The other notable stinker in the collection for me was “Space” by John Buchan. In a sense the introduction to Buchan and his story were of greater issue than the story itself. This volume contains one of the Lovecraft collaborations, and almost the entire introduction to the story/authors for that entry is given over to superficial discussion of Lovecraft’s racism, to the point where I learned nothing about Henry S. Whitehead. Now, “Space” is a story whose entire set-up relies heavily on the notion that Europeans are a more “evolved” form of man and have lost the senses unique to animals and “Savages” which allow them to distinguish the fourth dimension of ‘space’.
I’m not here to rampage against the impolitic and backwards “scientific views” portrayed in the story, but I do take issue with the notion that Lovecraft has become the popular repository for all discussion about racism and eugenic description in genre literature of a particular era. Race featured in a negligible capacity in the Whitehead & Lovecraft story (the 16th century evil Austrian magician or whatever he was had two Black slaves, which is unpleasant and perhaps upsetting but does not really conform with the more egregious elements of Lovecraft’s unpalatable social and scientific views on race). Meanwhile, “Space” displays the very form of ‘eugenic epistemology’ which so tarnishes Lovecraft’s work, and not a single mention of the evolutionary rhetoric is included in the introduction to the story itself.
That is to say: string them all up.
The story itself was fine, but the discussion of the “aboriginal savage” which dominates the beginning of the story definitely left me feeling the strain of having to look past the less than savory socio-political-epistemological aspects.
The stand-out winners in the collection were, for me, Donald Wandrei’s “Infinity Zero” and the Robert Heinlein story “…and he built a crooked house…”. The former has inspired me through its vivid imagery to finally attempt a suitably ‘mathematic’ Weird illustration, as well as being genuinely freaky. The science is also quite good.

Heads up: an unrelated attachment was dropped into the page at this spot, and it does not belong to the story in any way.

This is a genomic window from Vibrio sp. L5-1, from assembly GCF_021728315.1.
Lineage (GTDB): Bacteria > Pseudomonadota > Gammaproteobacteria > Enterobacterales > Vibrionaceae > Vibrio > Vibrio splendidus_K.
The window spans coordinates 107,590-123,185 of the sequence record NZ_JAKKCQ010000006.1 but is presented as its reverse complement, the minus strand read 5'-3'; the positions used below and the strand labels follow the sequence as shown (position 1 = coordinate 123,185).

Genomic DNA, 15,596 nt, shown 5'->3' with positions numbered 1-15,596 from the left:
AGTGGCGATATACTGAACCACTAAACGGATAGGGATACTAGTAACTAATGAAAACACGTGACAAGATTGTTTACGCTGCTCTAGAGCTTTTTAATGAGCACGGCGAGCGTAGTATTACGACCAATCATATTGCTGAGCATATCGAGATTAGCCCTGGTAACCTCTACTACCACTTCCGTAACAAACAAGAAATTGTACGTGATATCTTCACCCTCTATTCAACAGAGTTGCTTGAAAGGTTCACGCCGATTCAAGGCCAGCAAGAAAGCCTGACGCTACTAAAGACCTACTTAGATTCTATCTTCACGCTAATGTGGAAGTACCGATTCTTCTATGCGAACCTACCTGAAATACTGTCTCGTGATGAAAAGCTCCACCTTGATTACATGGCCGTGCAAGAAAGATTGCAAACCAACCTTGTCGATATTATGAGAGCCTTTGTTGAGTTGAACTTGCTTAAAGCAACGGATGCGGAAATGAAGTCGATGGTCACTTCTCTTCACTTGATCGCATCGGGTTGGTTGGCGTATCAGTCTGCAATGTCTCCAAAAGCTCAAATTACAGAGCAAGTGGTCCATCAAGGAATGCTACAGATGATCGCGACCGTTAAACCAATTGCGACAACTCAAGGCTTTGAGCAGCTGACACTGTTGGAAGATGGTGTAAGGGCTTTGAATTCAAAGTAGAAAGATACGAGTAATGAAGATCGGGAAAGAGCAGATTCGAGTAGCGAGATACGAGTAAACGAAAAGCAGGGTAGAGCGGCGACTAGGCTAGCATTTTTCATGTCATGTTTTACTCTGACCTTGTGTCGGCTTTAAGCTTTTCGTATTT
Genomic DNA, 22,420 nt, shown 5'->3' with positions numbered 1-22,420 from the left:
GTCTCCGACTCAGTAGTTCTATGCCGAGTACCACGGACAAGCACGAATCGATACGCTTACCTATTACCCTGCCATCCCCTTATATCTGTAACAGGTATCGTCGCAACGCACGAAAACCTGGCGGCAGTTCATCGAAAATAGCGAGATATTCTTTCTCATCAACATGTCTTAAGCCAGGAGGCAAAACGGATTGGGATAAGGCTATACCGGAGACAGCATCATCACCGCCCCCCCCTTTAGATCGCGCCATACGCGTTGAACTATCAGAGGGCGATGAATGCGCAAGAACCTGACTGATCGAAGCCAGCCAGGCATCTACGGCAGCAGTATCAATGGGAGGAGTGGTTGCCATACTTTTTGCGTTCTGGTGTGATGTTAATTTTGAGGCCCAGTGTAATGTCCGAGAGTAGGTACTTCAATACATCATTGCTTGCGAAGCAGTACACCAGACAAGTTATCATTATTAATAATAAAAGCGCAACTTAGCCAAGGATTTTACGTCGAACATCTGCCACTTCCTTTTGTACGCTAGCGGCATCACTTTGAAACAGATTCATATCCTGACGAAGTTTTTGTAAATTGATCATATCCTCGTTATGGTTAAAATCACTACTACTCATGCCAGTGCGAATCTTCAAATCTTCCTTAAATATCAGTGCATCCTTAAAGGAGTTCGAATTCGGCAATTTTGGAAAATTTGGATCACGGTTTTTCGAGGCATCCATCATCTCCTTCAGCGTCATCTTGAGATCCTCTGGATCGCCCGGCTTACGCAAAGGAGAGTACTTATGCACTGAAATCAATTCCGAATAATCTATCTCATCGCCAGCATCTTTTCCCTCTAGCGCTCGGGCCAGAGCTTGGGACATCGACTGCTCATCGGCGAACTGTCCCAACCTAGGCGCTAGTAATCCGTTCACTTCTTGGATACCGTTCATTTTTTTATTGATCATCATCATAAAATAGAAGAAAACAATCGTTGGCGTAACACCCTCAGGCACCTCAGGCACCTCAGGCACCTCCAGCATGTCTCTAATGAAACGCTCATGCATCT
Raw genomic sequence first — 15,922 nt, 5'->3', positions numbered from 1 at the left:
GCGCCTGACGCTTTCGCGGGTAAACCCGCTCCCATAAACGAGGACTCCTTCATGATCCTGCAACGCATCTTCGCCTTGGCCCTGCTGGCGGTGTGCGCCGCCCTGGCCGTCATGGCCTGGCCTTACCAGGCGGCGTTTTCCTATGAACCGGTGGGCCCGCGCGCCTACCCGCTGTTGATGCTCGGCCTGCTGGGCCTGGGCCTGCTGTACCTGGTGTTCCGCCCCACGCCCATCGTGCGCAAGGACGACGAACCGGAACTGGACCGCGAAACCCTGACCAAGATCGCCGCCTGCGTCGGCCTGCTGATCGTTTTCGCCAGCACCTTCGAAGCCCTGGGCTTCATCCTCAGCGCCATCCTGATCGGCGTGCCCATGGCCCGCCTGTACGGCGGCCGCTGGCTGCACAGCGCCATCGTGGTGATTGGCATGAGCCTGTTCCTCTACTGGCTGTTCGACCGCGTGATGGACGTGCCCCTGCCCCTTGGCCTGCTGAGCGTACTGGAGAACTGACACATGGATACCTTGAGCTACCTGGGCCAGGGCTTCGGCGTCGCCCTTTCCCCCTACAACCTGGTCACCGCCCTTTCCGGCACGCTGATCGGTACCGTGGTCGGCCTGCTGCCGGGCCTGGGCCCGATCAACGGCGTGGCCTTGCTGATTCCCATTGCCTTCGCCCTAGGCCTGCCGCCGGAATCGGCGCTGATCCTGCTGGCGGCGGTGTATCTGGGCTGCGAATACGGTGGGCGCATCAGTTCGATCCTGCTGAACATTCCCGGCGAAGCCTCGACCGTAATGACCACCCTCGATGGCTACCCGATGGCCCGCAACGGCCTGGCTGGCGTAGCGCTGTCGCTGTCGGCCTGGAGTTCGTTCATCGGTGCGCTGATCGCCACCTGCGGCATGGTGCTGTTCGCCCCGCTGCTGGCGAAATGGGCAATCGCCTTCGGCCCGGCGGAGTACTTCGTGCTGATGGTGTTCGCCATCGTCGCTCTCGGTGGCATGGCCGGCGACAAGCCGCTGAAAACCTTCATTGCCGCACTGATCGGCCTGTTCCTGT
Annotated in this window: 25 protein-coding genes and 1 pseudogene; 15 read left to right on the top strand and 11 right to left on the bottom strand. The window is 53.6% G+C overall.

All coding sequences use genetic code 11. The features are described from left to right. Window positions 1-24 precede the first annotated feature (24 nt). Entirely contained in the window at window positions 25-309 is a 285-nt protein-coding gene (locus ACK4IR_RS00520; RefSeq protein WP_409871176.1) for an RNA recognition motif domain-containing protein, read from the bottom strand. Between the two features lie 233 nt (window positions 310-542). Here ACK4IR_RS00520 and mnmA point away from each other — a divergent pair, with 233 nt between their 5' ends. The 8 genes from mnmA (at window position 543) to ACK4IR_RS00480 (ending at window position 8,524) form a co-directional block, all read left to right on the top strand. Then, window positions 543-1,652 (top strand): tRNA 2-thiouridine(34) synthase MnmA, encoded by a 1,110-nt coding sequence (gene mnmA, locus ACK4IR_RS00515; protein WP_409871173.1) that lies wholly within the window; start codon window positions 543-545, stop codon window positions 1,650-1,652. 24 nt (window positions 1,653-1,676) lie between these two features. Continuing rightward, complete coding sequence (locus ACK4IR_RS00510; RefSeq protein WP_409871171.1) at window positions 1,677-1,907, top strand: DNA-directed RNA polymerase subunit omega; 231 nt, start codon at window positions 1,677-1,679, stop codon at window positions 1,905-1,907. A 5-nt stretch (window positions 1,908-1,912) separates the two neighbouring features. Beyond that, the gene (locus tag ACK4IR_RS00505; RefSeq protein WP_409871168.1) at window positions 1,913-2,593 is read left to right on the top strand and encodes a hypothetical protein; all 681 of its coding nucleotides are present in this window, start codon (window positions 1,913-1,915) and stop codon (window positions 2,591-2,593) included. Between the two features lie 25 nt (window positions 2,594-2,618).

Meanwhile, the latter – the Heinlein – was so funny that I’m perplexed no one has adapted it to cinema as of yet. It would make for a very fun, and very funny, little film. Strong visuals, and a lighthearted and enjoyable tone. Some minor “updating” might be required to render the female character a little more palatable for a contemporary audience, but I’m sure there are people who would utterly fail to recognize the light misogyny which persists within the characterizations.
On the whole, it was a solid collection. I felt that the editor tipped his hand a bit including two Blackwood stories (a personal favorite and academic interest of the editor) but I must admit that both Blackwood stories were pretty good. Enough that I’m seriously considering searching up more of the John Silence stories for future reading.
Quick Notes on Things Have Gotten Worse Since We Last Spoke
I have plenty to say about Eric LaRocca’s Things have gotten worse… Though not perhaps as many to say as the run-away hit of the season merits. The big one is that while I expected it to go one way (and then after the first twist another way, and then yet another way after the second twist) it never really went where you expected it to go. This means that though the experience is deeply horrifying and made my skin hurt, it was never banal.
I must admit that I’m not sure the book ever really tips over into the realm of “erotic horror” but the bar/standard I have for that was set by Livia Llewelyn (specifically the collection Furnace), then solidified with Steven Berman’s Fit for Consumption, with an honorable mention for That One Story in Bracken MacLeod’s 13 Views from the Suicide Woods. Which is to say, an epistolary narrative is unlikely to meet the necessary qualifications of embodiment to really make the “erotic horror” grade. This is in no way a criticism of the book itself, but rather the way the presentation implies a particular tone or expectation which is not quite fulfilled.
Mr. LaRocca certainly has my attention. My tastes run toward the more supernatural than the mundane in the annals of horror and weird fiction, but LaRocca’s characters are so vividly painted and pleasingly complete (if utterly unhinged) that I would be willing to venture into the depths of the believably horrible with his prose charting the path.
That’s certainly MORE than enough words on any number of topics. And I’ll be back with some slightly more fleshed out reviews as well as a few musings like “What exactly is appetite in horror?” (Brought to you by Fit for Consumption where food and sex make for natural if discomfiting bedfellows.) Formal reviews for the above mentioned collections should be forthcoming, and something a little meatier for Mr. LaRocca’s work as well, when I finish digesting it. (I only finished the book two nights ago.) As well as hopefully something on Jeffery Ford’s Big Dark Hole collection, which I am part-way through.